It’s easy to assume that big things are more powerful than small things, but time and again within the animal kingdom we find examples of diddy critters doing surprisingly powerful things. One such miniature hero is described in a new study in Current Biology: the shrimp-like organism known as an amphipod. These minute scavengers range from 1 to 340 millimeters and while one claw is modestly sized, the other (much like the famous snapping shrimp) is comparatively huge at almost a third of the amphipods’ body mass. Researchers have discovered they can snap their claw in less than 0.01 of a second, making them the fastest snappers in the ocean.
The researchers from the Patek Lab at Duke University – which specializes in all things small and highly energetic – first became aware of the amphipod's super-click after someone sent them a video. Intrigued as to the mechanics of the sharp snapper, senior author Sheila Patek and colleagues took on the challenge of finding out what was happening. Not an easy task when you’re working with organisms that must be studied under a microscope.
Looking at male Dulichiella appendiculata, which have this enlarged Hellboy-esque "right hand of doom" claw, they discovered the total click was a movement about the width of a human hair and it happened in less than 0.01 of a second. The snaps constitute the smallest and fastest of any documented repeatable movement, made even more impressive by the fact that it’s performed underwater where your very surroundings present an opposing force.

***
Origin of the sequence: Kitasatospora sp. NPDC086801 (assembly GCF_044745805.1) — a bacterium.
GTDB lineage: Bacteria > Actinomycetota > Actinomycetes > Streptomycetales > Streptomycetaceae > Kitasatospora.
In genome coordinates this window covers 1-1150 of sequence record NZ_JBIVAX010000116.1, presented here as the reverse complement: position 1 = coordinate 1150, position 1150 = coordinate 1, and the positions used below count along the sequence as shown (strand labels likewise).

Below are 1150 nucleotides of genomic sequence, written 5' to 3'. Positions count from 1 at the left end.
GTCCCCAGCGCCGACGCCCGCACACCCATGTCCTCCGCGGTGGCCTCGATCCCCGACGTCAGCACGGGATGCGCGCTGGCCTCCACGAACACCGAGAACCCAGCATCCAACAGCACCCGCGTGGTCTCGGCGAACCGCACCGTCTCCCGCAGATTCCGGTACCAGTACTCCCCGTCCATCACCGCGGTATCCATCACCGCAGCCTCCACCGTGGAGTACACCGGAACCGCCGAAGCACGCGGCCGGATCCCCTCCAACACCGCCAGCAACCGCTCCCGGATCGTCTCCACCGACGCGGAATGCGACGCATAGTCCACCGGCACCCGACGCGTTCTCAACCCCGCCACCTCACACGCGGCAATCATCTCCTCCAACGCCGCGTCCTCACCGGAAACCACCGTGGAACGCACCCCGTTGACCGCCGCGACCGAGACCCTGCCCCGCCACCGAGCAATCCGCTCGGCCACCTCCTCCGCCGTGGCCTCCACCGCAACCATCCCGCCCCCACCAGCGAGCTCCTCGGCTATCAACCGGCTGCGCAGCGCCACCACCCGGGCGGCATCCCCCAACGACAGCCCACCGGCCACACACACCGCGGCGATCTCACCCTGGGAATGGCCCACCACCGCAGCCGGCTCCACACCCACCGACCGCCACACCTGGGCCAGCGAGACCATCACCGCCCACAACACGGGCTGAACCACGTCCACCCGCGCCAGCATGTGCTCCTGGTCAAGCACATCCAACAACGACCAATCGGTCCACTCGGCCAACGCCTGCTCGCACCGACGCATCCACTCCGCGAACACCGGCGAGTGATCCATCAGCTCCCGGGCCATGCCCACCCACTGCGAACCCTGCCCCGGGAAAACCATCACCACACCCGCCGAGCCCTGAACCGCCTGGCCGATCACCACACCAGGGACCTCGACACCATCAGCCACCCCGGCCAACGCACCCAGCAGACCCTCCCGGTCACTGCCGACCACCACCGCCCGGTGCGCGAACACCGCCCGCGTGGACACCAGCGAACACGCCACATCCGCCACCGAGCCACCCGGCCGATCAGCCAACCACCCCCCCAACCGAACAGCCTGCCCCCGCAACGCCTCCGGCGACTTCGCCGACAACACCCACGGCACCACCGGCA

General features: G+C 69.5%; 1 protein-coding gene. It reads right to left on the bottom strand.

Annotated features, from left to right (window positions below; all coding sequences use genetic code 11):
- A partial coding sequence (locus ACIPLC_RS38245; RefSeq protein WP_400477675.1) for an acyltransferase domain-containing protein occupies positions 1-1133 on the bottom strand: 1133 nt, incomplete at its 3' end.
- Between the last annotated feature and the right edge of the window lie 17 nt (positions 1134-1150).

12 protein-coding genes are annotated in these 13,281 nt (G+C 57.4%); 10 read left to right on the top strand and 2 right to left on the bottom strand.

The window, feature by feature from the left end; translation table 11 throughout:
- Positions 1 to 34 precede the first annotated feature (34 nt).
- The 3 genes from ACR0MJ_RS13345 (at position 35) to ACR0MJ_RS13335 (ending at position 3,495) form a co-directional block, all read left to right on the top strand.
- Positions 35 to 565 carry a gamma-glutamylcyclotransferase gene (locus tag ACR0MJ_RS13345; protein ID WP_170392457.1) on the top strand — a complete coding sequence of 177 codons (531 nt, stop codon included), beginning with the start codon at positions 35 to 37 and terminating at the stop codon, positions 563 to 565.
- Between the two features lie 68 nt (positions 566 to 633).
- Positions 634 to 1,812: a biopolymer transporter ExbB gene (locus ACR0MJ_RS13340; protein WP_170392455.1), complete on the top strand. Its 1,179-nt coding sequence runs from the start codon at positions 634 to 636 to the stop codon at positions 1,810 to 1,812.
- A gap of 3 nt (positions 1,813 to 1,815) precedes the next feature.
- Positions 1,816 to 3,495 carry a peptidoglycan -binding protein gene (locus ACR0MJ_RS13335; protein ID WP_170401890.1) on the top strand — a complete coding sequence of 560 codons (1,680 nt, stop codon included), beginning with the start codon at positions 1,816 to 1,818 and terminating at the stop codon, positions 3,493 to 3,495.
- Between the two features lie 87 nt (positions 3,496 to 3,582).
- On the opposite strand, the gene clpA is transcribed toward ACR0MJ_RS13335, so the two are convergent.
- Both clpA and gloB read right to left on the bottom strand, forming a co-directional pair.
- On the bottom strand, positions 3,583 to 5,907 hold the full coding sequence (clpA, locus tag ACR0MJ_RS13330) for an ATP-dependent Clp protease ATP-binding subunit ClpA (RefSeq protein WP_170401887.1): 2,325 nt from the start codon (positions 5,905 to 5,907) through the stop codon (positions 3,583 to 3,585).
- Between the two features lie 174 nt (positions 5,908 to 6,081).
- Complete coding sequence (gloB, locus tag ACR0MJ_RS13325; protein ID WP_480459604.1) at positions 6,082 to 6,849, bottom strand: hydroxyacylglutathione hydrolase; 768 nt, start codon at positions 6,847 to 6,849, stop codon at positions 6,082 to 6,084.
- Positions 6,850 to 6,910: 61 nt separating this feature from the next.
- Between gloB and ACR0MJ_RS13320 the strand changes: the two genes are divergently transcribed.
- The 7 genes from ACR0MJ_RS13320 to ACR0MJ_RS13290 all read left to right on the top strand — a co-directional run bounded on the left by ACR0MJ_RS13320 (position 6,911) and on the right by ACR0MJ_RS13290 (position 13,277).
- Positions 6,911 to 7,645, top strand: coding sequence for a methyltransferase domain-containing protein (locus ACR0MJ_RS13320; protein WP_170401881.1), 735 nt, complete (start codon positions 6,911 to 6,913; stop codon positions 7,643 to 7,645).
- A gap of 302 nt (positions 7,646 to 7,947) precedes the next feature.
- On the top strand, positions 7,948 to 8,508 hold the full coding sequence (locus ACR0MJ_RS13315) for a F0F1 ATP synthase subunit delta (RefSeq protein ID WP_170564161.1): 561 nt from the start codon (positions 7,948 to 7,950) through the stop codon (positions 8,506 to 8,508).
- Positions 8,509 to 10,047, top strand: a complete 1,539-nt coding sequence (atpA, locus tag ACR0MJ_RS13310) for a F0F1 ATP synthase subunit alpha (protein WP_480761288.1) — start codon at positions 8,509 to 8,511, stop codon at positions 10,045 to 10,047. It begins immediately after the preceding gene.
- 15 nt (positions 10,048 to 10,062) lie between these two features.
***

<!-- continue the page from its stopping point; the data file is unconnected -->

The snaps are actually so quick that they generate water jets, some of which were fast enough to create a cavitation bubble which is when a sudden change in the pressure of a liquid forms a bubble that makes an audible pop sound. It may sound cute, but the researchers posit it’s probably used as a means of defense. It’s a frightening world out there when you’re smaller than a pinhead.
"What's really amazing about these amphipods is that they're sitting right on the boundary of what we think is possible in terms of how small something can be and how fast it can move without self-destructing," said Patek in a statement. "If they accelerated any faster, their bodies would break."
The pistol shrimp also sports one claw significantly larger than the other and is quite the snapper itself. Capable of snapping shut at speeds of around 100 kilometers per hour (62 miles per hour), they create a cavitation bubble that produces sound and light, known as sonoluminescence. The phenomenon is the result of water crashing back down on the negative pressure inside the cavitation bubble creating a momentary burst of heat and light louder than a gunshot that stuns its prey. The noise of a “shrimp layer” joins herring farts as a real headache for submarine crews.